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Using developmental rubrics to enhance student achievement Using developmental rubrics to enhance student achievement

Reader Submission / Short articles
Authors: Omar Jamal
Using developmental rubrics to enhance student achievement

Almost immediately after receiving their assessment tasks back, one of my students asked, ‘Where did I lose my marks?’ while another proclaimed, ‘Why did I only get 10/20!?’ It felt as though they had completely dismissed the endless hours that went into writing individual feedback.

During my initial years of teaching, this was a common occurrence in my Year 12 Business Studies classes. Students’ questions made it apparent that they were still confused about the next steps in their learning. It seemed that they were so blinded by their marks, that they ignored the written feedback. I remember reading once that the ‘only important thing about feedback is what students do with it,’(Wiliam, 2016).

Why didn’t they value the feedback? This question echoed in my mind for a while. The truth is, if students are merely focused on the mark/grade, no amount or type of feedback will ever be effective.  

When I began teaching at Al-Faisal College (an independent K-12 school in Sydney) in 2016, traditional marking guidelines were still being used by teachers to grade formal and informal tasks. We used ambiguous marking guidelines to grade our students’ written responses after instruction was complete. The problem with this deficit approach is that assessments are used by teachers to explain why students have failed to learn, rather than as a starting point for differentiated instruction (Griffin, 2017).

I had read ‘Raising the bar’ (Earp, 2015) – a Teacher article which highlighted the benefits of using rubrics to make learning visible. Soon after reading this, I picked up a copy of Professor Patrick Griffin’s book Assessment for Teaching, which is where I was introduced to developmental rubrics and Guttman charts.

Discovering a developmental approach

Hungry for a quick-fix solution to address the pre-existing challenges at my school, I sought advice from my Director of Education, Dr Intaj Ali, who encouraged me to explore the Master of Education in Evidence-Based Teaching offered by The University of Melbourne. This is where I learnt about the benefits of the developmental approach to teaching, learning and assessment. Unbeknownst to me, my initial intent to find a quick-fix solution enabled me to enter a paradigm-shifting world of developmental teaching and learning.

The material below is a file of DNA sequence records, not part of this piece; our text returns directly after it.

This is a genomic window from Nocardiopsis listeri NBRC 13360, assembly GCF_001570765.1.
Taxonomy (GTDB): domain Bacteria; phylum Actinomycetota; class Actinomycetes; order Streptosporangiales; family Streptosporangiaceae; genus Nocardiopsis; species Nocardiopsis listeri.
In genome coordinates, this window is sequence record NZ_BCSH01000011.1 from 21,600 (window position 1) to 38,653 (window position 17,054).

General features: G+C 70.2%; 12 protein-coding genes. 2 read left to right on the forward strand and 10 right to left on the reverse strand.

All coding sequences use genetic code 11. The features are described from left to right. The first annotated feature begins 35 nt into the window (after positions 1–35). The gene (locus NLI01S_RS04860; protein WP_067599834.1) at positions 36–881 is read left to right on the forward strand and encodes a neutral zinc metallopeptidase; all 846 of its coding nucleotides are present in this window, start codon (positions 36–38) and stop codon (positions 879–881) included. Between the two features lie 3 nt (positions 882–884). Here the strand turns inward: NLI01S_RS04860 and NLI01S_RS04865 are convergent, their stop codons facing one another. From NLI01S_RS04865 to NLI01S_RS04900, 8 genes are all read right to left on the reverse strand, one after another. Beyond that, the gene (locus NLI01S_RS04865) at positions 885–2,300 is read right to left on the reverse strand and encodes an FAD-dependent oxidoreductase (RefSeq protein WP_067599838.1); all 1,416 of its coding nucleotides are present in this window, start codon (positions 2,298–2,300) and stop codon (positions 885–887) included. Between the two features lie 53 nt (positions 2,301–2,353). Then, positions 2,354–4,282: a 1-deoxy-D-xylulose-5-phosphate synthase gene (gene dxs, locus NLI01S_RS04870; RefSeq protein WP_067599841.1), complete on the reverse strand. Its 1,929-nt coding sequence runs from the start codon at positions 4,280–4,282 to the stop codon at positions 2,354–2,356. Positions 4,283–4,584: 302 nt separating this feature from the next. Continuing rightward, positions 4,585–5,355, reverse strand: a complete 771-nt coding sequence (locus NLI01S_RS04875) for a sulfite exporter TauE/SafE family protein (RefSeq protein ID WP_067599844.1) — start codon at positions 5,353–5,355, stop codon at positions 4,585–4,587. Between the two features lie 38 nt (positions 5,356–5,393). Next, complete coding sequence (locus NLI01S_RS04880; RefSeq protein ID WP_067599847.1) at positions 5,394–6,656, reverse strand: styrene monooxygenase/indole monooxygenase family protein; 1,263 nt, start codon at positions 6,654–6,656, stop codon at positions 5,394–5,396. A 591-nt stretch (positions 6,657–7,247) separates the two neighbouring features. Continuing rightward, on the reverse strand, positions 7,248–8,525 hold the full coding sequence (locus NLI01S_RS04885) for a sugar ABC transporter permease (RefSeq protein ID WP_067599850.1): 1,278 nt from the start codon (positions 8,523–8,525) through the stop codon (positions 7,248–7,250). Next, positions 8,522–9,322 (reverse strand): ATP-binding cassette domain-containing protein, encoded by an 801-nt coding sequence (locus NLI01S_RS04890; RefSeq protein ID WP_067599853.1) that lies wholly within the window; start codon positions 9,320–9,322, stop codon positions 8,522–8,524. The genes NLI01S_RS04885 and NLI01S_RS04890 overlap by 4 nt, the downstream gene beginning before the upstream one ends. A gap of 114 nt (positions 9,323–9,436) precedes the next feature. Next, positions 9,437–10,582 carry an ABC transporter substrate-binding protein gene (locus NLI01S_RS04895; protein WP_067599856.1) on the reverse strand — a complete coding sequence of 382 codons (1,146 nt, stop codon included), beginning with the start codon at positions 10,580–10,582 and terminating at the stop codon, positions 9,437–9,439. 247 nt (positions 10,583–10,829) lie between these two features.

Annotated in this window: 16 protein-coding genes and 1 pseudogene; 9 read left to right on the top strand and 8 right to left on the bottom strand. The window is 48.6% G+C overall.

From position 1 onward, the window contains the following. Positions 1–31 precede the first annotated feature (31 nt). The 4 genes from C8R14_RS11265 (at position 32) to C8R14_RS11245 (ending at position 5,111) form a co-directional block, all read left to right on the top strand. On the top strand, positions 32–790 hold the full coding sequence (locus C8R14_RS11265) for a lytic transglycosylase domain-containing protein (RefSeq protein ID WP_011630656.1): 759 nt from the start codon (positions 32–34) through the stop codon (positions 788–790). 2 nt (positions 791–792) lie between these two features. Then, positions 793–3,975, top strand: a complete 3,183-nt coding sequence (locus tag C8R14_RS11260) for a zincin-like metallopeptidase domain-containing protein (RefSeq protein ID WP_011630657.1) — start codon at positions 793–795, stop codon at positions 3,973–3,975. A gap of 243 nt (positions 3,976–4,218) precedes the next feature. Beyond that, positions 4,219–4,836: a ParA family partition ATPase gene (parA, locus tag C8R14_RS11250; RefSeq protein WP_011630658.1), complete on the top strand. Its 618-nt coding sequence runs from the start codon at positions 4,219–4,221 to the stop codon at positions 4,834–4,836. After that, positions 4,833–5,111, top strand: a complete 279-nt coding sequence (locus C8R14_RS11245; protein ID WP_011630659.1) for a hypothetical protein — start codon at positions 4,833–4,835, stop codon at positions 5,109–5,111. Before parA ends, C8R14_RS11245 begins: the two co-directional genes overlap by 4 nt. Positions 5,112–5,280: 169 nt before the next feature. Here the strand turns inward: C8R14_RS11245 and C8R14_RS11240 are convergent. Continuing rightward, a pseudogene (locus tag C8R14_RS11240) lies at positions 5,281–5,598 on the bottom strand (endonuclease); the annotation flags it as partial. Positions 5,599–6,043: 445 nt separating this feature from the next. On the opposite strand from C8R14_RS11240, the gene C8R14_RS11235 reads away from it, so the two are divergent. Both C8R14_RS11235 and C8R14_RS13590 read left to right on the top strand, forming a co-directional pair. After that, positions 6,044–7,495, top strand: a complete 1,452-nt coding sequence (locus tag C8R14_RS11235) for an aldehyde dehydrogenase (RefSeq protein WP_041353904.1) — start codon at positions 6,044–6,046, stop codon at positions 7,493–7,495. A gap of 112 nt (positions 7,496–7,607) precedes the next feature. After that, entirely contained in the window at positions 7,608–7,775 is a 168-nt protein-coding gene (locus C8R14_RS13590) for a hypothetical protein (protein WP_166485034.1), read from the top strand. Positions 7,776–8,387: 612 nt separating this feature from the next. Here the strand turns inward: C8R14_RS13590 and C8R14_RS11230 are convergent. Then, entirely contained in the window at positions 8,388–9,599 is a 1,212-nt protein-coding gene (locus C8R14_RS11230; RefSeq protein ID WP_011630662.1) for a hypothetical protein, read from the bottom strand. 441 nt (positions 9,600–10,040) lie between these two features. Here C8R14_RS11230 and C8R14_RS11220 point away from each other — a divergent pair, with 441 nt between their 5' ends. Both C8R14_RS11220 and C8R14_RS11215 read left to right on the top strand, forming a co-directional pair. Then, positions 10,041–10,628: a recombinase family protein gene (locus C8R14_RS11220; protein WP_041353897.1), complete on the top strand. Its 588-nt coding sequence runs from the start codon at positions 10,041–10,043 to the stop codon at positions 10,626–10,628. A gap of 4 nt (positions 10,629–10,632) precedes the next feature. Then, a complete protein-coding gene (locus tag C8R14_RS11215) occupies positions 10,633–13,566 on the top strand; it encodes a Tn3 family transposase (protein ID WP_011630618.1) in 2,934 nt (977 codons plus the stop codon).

The developmental approach is extensively explored in Assessment for Teaching. The book encourages teachers to explore, within a developmental paradigm, each student’s point of readiness to learn, and to intervene appropriately at that point. One major component of the developmental assessment framework involves using developmental rubrics to make learning visible for students. Developmental rubrics are commonly underpinned by a specific learning taxonomy and should be interpreted within a criterion-referenced framework (Griffin, 2017).  

Creating and using developmental rubrics – skills, not scores

As part of my postgraduate studies, I learnt about the process of composing developmental rubrics. In 2018, after sharing this approach with my colleagues, we decided as a HSIE faculty to adopt a developmental approach to teaching and learning. One major focus of this approach involved composing developmental rubrics according to the guide presented in Assessment for Teaching. Our team embarked on this approach with the aim of focusing on skills, not scores.

How we use developmental rubrics to enhance student achievement

Use verbs that describe the difference between criteria: As a faculty, we have found that it is much easier to write rubrics using the Revised Bloom’s Taxonomy to make the distinction between different levels of criteria visible. Our team alternates between the SOLO and Bloom’s taxonomy, depending on the capabilities being addressed. Using a specific learning taxonomy to write rubrics enhances their usability for both teachers and students. For example:

1.1 - Recognises the skills of management

1.2 - Describes links between the skills of management

1.3 - Analyses the skills of management in relation to the stimulus

Stick to the rubric writing rules: When writing the criteria for our rubrics, we apply Griffin’s proposed rubric writing rules religiously. Good quality criteria should follow these rules. From personal experience, this process is best done in a team.